The beginning of this story is all based on anecdotal recitation and should not be considered authoritative until someone can provide evidence of its authenticity (We assessors are like that :)
During World War II, some allied soldiers in Australia were on a firing range early in the war when one of the soldiers cocked his weapon and loaded a rifle round into the firing breach of his rifle. When he pulled the trigger, the breach exploded, giving the soldier a serious headache and a minor wound (although it could have been much more serious or even life threatening).
Following an investigation conducted by the Australian Department of Munitions, it was discovered that some samples of the lot of rifle ammunition used that day exceeded the tolerance limits for that type of ammunition and the problem was traced back to an out-of-tolerance ring gauge in the factory that had produced that lot of ammunition. This resulted in a set of QA/QC specifications which started in Australia and was eventually adopted by many Allied nations during the war.
Today, one descendent of these common specifications is known as the NATO Allied Quality Assurance Program (AQAP), a part of NATO's own supplier QA/QC requirements.
The other descendent is, anecdotally, ISO/IEC 17025. That standard grew out of the early versions of the war effort attempt at specifying laboratory QA and QC. It was taken up by national programs of most industrial nations in some form or other long before it was compiled into any international format and published by the ISO or other organisation.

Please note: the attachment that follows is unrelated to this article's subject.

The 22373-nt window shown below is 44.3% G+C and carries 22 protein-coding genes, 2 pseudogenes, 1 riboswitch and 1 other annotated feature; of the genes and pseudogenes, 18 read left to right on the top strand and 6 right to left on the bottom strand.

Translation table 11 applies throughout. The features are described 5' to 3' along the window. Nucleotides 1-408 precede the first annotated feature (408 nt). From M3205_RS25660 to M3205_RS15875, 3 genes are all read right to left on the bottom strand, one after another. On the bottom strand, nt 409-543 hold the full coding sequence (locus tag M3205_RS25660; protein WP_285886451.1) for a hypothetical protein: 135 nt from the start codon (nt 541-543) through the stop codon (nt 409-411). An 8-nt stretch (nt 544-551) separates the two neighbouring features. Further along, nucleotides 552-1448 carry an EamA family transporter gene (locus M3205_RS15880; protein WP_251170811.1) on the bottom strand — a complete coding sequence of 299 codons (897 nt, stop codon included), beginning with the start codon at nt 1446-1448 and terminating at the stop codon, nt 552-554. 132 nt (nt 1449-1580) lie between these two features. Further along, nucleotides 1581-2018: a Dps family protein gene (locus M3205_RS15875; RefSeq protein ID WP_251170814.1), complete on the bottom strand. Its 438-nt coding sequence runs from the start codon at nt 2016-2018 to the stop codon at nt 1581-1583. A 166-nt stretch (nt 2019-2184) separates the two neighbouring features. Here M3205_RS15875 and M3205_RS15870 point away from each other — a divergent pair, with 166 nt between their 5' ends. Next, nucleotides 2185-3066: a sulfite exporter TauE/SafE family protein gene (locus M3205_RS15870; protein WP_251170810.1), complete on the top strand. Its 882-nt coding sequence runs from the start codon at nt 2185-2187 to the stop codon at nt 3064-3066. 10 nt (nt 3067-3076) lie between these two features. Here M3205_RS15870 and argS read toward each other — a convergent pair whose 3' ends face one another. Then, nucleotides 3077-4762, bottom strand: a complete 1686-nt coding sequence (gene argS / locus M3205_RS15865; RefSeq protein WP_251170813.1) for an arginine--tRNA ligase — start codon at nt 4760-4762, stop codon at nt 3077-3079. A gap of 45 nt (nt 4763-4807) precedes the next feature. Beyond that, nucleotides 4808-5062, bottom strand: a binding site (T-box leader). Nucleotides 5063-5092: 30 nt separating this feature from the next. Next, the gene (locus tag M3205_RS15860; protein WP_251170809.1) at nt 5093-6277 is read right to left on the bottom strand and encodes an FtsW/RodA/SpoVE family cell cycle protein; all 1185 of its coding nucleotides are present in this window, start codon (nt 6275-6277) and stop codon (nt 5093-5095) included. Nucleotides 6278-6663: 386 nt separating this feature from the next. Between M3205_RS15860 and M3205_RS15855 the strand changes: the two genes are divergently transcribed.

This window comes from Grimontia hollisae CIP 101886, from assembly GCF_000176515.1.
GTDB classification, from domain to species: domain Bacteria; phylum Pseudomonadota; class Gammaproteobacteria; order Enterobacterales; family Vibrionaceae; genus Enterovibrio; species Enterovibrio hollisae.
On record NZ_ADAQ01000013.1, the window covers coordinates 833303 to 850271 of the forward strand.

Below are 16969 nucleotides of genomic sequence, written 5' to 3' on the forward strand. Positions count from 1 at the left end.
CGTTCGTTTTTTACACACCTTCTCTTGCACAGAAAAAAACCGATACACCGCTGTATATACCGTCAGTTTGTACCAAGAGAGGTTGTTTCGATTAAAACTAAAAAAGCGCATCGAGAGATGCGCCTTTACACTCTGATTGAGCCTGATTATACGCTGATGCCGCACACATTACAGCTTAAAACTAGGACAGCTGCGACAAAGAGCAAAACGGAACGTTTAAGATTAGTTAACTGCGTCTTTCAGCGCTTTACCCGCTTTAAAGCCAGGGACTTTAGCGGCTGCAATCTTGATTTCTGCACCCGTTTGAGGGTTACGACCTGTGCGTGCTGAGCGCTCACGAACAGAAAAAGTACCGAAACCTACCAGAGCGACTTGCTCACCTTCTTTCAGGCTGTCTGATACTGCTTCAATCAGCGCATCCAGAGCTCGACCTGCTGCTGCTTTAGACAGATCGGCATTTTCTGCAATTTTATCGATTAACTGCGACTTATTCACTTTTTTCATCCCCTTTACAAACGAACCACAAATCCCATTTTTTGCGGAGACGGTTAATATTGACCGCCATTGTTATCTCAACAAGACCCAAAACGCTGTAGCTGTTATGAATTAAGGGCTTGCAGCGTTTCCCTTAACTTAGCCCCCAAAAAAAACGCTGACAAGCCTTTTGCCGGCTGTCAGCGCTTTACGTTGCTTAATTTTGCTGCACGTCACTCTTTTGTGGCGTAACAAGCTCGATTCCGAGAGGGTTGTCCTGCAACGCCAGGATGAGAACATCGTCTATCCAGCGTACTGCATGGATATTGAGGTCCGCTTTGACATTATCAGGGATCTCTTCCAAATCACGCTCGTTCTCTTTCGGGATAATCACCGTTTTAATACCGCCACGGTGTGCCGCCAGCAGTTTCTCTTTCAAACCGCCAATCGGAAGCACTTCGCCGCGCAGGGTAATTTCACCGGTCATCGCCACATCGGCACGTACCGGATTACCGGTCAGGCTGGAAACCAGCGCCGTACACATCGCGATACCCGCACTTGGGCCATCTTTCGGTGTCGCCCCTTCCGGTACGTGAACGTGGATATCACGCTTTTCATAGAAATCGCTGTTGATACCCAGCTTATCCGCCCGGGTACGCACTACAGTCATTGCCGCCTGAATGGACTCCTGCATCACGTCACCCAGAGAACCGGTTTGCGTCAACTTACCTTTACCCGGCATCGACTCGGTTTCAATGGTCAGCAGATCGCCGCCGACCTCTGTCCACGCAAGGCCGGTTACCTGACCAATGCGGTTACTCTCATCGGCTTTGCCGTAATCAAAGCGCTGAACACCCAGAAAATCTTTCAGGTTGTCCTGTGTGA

The following excerpt is from an article written by Greg Gogates in 1999, following our successful completion of creating ISO/IEC 17025 as ISO/CASCO Working Group 25:
The first broad based Laboratory Accreditation Program was established in Australia as the National Association of Testing Authorities (NATA) in 1947. The second such program was the Testing Laboratory Registration Council (TELARC) of New Zealand some fifteen years later. By the late 1970s similar programs were established in the United States, United Kingdom, Denmark, France, Germany, Sweden, Canada, and several other nations.
Concern for the technical competence and quality of test and calibration laboratories and the inherent barrier to free trade when measurements are in doubt, led to the first International Laboratory Accreditation Conference (ILAC) in 1977 (sponsored by the Lab Accreditation Systems of the United States, Denmark, New Zealand, and Australia). ILAC provided input to the International Organization for Standardization (ISO) and the International Electrotechnical Commission (IEC) which represent worldwide standards development organizations (supported by almost every industrial nation).
You can read about the early years of the ISO from the book produced by the ISO Central Secratariat in 1997 entitled: "Friendship Among Equals - Recollections from ISO's first 50 years" and it contains some of the material discussed here.